Ageing choristers Connie & Penny bring a note of genteel formality to St Aloysius parish concerts

Life As We Know It No.89: Want of pitch, poise and precision have never been a barrier to turning out for St A's

Dj Taylor
Sunday 03 January 2016 01:43
Illustration by Mark Long
Illustration by Mark Long

Connie and Penny – tall, imperious, white-haired elderly women – have been singing in the biannual concerts of the St Aloysius parish choir for nearly a third of a century now. Their voices (each is theoretically a soprano) took flight about 20 years ago, as did their timing – expert listeners are used to hearing them come in about half a bar early or three-quarters of a bar late – but want of pitch, poise and precision have never been a barrier to turning out for St A's, and the two old ladies enjoy themselves enormously.

They are very stately affairs, these concerts – one held on the Sunday before Easter, the other in the first week of Advent – to which Connie and Penny bring a note of genteel formality. To see them gravely instal themselves in front-row seats, which none of their fellow singers would ever dream of usurping, is to marvel at the faultless perfection of their dress. Their eyes follow the gestures of the newly installed conductor ("Quite a nice young man, but he will wear – do they call them trainers? – instead of proper black shoes") like a couple of hawks in sight of a newly fledged partridge.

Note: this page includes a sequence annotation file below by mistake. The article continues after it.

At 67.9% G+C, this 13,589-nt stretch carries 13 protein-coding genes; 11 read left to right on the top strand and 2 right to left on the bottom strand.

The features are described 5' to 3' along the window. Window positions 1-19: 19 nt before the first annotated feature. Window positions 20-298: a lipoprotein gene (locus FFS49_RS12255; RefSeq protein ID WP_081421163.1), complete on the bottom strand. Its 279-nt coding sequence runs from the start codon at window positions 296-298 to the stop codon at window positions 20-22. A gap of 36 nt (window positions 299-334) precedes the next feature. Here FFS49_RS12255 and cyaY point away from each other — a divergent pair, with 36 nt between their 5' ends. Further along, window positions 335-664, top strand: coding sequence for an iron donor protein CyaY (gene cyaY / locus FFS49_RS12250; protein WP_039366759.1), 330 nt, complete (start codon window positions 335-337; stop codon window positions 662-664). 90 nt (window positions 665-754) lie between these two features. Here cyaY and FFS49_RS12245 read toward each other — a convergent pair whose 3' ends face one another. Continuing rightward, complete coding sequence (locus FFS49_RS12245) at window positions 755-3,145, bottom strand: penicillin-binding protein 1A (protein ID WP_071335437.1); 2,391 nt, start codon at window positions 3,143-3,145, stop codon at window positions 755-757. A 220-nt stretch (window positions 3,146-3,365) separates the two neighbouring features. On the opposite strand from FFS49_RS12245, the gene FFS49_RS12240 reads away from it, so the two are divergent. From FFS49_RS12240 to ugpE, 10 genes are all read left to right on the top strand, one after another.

There are a Mr Connie and a Mr Penny – mild-mannered and somewhat subdued elderly men who sit at the back and are sometimes overlooked in the interval when their wives are brought glasses of sparkling water and wave to their friends. Each will be deferentially on hand at the post-concert party, to attend to brisk discussions of the performance ("I must say I thought the tenors were a little thin… Why that Mr Sheepshanks advertises himself as a bass in the programme when he is clearly a baritone I really don't know"), and to contribute to the collection.

Naturally, the discovery that all might not be well in this glorious choral garden has hit Connie and Penny hard. But there it is – the nice young conductor has been heard to talk of "dead wood", there has been mention of "auditions", and on arriving at last week's rehearsal, the pair were outraged to discover that two impertinent girls had not only appropriated their chairs, but refused to surrender them! How odd, then, that the round-robin letter sent to the vicar protesting about the choir's alleged "lack of direction" should have attracted only two signatures, and that these should have been their own.

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